Bright Blue; “A deep intellectual gene pool for the Conservative Party’s future”.

Emission Impossible, a ‘jaunty’ take on the classic TV programme, or later film series, in which the good guys wrestle the bad guys, before self-destructing. Clearly, in this case, the ‘bad guys’ are car owners, and the good = Conservative politicians. The plot encompasses all topics that register ten on the ‘devious politician’ scale; Brexit, stealth tax, cash cows, anti-pollution, emissions and car ownership.

Sadly, this isn’t the latest plot for a new blockbuster, but yet another ridiculous political report, dressed up with environmental concerns and expense for the motorist, only this time, it’s the turn of the right-wingers.

Meeting all legal requirements

Buried within the 130-pages is the statement that “The UK currently meets all its legal requirements on air pollutants, except for hourly and annual limits on NO2”, you also find that their graphs show a very real decline in kilotonnes of emissions, since 1970 to present-day – NOx, for example, has gone from around 8,900 kilotonnes since 1970, to approximately 1,800 kilotonnes today.

This isn’t a marginal decline, or a ‘trend’, this is a steady decline, consistent and proven, with a blip in the early 90s that lasted for a few years.

And yet despite their evidence to the contrary, Bright Blue is recommending a number of proposals, all aimed at the private and commercial motorist, that will make vehicle ownership even more expensive than it is already, and encourage a number of potentially nefarious activities to boot.

The car is the answer

In 2016, cars attributed 16.5% of the UK’s total NOx emissions, LGVs and HGVs accounted for 15.5%, buses and coaches made up 1.7% and motorcycles and scooters accounted for just 0.1% – a total of 33.8% of the total NOx.

That leaves a whopping 66.2% to account for; aviation weighed in at 21.5%, railways were 3.9% and shipping … 40.8% – more than the total road transport combined. And yet, once again, it’s the motorist that’s paying the price.

And what a price that will be.

Some “Bright” ideas

In amongst the proposals set-out by Bright Blue, there are a number of them that should be of concern to us all, although if you’re a diesel motorist (on the back of the recommendations of the government of the time), you may want to stop reading now.

Diesel Duty

Along with abolishing the fuel duty freeze (in place since 2010), Bright Blue say that diesel motorists should have an extra tax added to their fuel – a ‘Diesel Duty’.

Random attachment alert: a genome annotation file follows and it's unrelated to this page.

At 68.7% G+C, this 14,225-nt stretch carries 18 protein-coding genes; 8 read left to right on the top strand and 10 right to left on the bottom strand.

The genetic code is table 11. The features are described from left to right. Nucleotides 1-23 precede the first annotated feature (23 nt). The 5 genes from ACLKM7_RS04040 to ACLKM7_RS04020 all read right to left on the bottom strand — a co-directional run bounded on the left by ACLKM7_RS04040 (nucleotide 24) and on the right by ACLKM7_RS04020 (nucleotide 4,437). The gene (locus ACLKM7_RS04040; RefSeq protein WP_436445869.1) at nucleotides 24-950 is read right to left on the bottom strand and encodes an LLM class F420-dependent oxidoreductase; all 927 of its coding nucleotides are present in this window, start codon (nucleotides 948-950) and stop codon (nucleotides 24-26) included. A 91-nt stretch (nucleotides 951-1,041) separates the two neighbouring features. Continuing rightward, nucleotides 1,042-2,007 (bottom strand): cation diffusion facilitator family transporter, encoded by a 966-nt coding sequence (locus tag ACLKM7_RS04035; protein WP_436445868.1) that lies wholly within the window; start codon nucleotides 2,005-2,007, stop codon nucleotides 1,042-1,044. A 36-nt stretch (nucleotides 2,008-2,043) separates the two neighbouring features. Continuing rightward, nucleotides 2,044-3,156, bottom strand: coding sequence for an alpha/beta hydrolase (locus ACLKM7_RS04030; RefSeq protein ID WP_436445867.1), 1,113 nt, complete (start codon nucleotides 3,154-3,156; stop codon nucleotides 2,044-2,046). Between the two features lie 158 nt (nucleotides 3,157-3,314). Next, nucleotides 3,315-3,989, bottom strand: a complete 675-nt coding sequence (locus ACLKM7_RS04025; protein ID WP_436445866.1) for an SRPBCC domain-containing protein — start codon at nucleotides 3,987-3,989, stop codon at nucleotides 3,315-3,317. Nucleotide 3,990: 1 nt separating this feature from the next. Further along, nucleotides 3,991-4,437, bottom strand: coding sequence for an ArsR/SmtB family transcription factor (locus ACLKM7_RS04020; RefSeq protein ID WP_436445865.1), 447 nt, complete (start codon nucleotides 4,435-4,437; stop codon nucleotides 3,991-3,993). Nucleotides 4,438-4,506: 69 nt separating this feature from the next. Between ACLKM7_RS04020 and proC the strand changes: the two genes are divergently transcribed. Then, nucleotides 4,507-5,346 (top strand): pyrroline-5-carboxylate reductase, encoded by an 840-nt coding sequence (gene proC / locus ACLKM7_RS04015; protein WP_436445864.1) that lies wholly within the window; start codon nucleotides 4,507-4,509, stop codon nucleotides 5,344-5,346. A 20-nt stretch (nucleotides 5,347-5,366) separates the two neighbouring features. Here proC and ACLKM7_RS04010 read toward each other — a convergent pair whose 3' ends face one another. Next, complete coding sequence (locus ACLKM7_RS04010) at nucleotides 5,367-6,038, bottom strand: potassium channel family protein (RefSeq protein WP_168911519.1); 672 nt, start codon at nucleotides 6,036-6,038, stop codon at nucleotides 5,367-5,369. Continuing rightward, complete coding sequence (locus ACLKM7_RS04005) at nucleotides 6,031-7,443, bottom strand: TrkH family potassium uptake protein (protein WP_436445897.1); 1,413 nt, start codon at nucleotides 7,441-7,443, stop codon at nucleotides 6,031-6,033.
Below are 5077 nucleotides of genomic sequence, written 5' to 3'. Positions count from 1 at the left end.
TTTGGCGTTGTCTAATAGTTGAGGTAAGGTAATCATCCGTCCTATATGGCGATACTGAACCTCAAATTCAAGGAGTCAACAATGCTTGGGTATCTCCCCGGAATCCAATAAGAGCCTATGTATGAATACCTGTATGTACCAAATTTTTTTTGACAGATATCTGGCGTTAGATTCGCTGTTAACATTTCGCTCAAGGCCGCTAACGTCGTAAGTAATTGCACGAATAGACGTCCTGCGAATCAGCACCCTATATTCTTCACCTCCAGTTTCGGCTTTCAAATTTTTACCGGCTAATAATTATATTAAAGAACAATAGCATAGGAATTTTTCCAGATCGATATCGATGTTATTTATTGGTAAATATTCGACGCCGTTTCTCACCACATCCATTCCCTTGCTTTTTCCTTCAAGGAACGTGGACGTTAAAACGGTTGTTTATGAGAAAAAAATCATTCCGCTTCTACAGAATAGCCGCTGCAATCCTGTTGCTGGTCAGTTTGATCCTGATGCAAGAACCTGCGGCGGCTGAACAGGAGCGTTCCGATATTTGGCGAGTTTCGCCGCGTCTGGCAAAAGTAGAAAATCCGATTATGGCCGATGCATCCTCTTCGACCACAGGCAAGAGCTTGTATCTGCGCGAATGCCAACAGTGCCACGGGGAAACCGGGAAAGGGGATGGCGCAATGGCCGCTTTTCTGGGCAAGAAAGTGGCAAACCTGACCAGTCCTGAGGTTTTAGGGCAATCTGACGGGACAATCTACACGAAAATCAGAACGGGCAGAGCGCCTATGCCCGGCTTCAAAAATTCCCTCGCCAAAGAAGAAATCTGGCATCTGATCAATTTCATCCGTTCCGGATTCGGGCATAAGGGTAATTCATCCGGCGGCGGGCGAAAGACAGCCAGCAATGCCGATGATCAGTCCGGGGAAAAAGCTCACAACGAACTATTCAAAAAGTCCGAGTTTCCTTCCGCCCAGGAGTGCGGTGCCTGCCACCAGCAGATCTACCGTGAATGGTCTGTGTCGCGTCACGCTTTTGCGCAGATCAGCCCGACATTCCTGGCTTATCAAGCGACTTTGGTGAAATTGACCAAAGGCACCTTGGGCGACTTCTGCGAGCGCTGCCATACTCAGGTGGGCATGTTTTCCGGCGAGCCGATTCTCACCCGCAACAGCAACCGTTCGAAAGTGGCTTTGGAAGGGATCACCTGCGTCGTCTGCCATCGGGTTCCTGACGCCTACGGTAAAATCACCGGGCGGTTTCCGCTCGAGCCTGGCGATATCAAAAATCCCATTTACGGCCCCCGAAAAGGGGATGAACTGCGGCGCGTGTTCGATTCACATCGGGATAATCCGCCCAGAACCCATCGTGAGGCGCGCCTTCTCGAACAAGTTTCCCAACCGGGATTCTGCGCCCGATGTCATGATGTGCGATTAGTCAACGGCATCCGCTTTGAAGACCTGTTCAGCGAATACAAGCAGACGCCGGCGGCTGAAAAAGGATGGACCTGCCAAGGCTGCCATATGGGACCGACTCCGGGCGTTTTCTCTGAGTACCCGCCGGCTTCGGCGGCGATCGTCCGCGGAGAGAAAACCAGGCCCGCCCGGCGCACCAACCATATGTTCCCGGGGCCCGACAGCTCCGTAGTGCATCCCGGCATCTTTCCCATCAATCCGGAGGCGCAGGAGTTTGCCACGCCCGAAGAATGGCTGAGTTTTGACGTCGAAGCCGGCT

Diesel Excise Duty

Not content with adding extra tax to diesel fuel, it’s also recommended that diesel motorists have their own ‘Diesel Excise Duty’ instead of the regular VED that we currently pay.

Profiteering councils

All councils should be allowed to profit from their charges for the pollution charging schemes they introduce, and we’ve all seen how their profiteering works when it comes to parking charges.

Public reporting

Under the new proposals, members of the public will be tasked with reporting vehicles that spend time idling unnecessarily. This isn’t a terrible idea, aside from the fact that they’ll be rewarded with a share of the spoils – a percentage of any fines levied for the offence.

Speed limit reduction

Lastly (although there are more proposals in the document), a recommendation for all urban areas to have the speed limits changed from 30mph to 20mph. Again, we’ve reported on this numerous times, and quite frankly, it’s a ridiculous notion that doesn’t work, unless working in conjunction with a number of other measures, and even then, it only works under very strict criteria.

Air pollution

Once again, no one denies that air pollution needs work, but we’re cleaner than we ever have been, and it’s a continuous downward slope. Further, evidence suggests that vehicles are cleaner than ever, with most modern diesels polluting less particulate matter than the equivalent petrol-engined counterpart. None of these proposals look to incentivise giving up the car, and it’s solely reliant on penalising the motorist for revenue.

They even state that councils should be able to profit from it. This isn’t stealth tax; this is purely about revenue generation for greed.

Why can’t the commercial entities such as aviation or shipping be held accountable? The simple fact is that as a nation, we’re reliant on our car; public transportation is often ineffectual or expensive (usually both), we’ve built a society of out of town retail parks, entertainment and leisure facilities. Thanks to punitive taxes leaving businesses struggling or going to the wall, full-time employment can often mean an hour’s commute each way to get to work.

Yes, if you manage to live your life without a vehicle, if you cycle or walk everywhere, and have no need for a car, that’s great news, but you’re in the minority. So while that lifestyle may work for you, that doesn’t necessarily mean that works for everyone.

What do you think to the proposals? Is this just another money-making scheme? Or do you see a real benefit from it? Let us know in the comments.

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